Please read the directions—you are responsible for knowing project expectations. This project makes up the majority of your summative score of your semester grade (350 points total).
Subject: “I’ve Always Wanted to Investigate This” or “What is in My Own Backyard?”

As a researcher, detective, and writer, you are to select a subject that fascinates or interests you—BUT you have to have access to primary research in Arizona; in other words, you have to be able to go to a place / space / group / organization in Arizona so that you can participate or investigate or experience the subject. 1. This subject needs to be focused (narrowed) but is multifaceted and complex in its own right. 2. This subject is one on which you can do primary research. 3. This subject is one on which you can access primary sources as well as secondary sources. 4. This subject is one on which you have an enthusiasm for doing serious research. You are willing to look at traditional and, perhaps, nontraditional sources; you are willing to investigate in person and read as
much as possible to learn as much as possible 5. You need to be willing to be open to where the research leads you—if you already have arrived at a judgment or think you know everything, stop now and choose a different subject6. Read that last line again: PICK ANOTHER SUBJECT if you already know your opinion before you’ve done any research. And NO—you cannot repeat a research essay from the past. It is your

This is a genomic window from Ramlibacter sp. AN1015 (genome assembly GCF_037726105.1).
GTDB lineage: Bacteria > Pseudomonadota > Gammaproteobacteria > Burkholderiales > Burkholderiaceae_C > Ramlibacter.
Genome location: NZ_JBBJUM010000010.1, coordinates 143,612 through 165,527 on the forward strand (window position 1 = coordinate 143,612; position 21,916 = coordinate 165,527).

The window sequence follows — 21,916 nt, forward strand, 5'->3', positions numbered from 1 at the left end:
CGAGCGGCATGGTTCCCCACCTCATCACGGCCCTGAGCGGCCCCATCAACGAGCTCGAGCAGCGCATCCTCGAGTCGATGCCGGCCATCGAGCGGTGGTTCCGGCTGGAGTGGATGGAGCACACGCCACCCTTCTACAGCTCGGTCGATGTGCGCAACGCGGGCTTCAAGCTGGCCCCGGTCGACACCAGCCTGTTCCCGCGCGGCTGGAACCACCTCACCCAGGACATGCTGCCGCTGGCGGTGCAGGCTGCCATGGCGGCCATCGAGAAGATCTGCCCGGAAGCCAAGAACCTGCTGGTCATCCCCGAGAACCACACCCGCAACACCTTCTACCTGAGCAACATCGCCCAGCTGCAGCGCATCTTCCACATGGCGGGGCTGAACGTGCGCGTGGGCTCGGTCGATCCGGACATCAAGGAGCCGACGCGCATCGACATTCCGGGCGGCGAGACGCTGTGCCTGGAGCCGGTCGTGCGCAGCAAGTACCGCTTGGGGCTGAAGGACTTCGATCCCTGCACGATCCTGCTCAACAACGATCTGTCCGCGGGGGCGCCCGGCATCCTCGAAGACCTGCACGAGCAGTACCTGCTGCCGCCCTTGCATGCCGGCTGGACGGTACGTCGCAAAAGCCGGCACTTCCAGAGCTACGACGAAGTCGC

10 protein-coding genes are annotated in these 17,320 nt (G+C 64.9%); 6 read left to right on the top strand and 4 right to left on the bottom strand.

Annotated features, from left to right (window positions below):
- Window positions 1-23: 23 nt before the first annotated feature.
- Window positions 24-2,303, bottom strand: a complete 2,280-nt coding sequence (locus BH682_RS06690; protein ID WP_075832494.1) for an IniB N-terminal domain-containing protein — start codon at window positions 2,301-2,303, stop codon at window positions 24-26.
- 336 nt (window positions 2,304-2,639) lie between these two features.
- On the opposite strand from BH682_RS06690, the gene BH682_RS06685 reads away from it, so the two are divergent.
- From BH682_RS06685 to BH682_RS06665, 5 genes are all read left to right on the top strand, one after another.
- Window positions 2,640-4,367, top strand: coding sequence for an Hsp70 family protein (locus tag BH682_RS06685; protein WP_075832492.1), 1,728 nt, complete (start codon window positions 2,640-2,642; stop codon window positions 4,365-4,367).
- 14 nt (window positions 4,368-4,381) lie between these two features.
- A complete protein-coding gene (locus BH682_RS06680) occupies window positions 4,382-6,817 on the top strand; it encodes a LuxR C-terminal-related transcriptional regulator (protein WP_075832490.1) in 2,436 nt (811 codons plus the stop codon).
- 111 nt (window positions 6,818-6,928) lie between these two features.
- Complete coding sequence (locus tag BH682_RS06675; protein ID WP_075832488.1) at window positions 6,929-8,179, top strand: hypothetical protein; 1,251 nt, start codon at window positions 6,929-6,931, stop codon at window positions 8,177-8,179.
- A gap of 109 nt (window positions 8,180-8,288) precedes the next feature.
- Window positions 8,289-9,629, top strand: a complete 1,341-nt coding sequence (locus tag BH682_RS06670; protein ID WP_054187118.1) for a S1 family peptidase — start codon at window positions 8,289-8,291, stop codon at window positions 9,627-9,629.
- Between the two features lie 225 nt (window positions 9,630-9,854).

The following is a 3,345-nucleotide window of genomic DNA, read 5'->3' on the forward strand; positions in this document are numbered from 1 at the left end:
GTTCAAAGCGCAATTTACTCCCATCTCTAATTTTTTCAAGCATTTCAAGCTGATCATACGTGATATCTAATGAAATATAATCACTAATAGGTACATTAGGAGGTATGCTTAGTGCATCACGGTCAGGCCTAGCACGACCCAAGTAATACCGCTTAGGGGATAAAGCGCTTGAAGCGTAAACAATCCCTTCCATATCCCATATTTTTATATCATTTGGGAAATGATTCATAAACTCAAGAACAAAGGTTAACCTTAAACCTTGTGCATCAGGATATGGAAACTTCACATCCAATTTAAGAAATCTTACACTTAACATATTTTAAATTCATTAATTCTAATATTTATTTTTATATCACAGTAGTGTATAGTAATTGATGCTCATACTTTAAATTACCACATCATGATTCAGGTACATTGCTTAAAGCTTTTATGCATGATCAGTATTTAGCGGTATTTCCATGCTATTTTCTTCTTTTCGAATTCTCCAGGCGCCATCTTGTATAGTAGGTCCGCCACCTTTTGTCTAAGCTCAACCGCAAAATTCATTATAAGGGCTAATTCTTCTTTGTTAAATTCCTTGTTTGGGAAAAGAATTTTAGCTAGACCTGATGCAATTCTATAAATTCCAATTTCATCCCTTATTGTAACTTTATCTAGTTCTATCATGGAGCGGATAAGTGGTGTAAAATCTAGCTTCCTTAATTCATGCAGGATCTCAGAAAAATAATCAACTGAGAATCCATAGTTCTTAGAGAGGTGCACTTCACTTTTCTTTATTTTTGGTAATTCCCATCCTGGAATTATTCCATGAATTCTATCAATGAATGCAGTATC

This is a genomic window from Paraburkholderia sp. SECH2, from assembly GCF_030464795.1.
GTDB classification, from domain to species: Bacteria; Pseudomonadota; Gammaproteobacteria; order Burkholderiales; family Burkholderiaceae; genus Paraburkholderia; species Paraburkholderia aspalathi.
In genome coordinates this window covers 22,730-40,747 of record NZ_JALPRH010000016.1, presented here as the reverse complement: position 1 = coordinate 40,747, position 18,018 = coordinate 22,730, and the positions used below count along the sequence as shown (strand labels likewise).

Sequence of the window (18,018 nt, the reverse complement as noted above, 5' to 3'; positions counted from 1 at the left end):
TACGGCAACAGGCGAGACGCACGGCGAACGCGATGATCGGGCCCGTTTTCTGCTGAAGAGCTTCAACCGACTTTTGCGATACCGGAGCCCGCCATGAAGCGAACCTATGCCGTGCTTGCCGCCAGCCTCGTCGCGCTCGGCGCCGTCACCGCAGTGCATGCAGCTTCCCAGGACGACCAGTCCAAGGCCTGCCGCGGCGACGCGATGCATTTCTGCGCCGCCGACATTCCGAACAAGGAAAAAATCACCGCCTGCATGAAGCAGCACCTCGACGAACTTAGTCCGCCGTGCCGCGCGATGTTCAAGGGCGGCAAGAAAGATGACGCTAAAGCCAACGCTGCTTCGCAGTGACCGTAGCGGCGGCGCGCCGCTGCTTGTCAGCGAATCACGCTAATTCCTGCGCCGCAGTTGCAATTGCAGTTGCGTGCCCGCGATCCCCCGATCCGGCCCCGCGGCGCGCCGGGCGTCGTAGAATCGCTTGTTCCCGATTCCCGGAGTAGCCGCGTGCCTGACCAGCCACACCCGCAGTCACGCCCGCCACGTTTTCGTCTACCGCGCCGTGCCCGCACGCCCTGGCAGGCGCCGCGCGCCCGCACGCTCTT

senior year; you need to pick a new subject.

Focal Point Process Research Paper & Annotated Works Cited
Basic Aspects on Inquiry-based Research
1. You are responsible for researching a focal point—a very focused subject. If you wanted to research The subject “angels,” your focal point would be much more specific question, such as—“Are Precious
Moments Angels representations of Biblical angels?” or “Are vampires post-modern angels?”2. Once you have that question, you have a focal point to research. You will research both primary and
secondary sources; you will do some primary research as well. 3. VERY IMPORTANT: You have to make certain that you can do primary research within your own back yard—you might if you have a question on visual portrayals of angels, you might go to various studios like the one in Tubac, Arizona, in which artists paints angels; or you might find Sedona filled with all sorts of concepts of angels. Or you discover a local museum is conducting a lecture on angels in art. 4. As you research you WILL ANNOTATE / TAKE NOTES about what you find (information, data, opinions, claims, evidence, arguments). You will also JOURNAL about what you think regarding this information, data, opinions, claims, evidence, and arguments. Your journal is a reflective work—so you must “reflect.” You will also think about the Charisms and reflect upon them within your journaling. 5. You need to ask questions—that is what “inquiry” means. If you do not have questions, then you are not doing real research. And if you do not ask questions about what you find or the “answers” you get, then
you are not doing real research. It is not enough to be happy with the first answer or response. Ask
questions: Is this source reliable? How do I know? Does everyone agree with this individual? Let’s take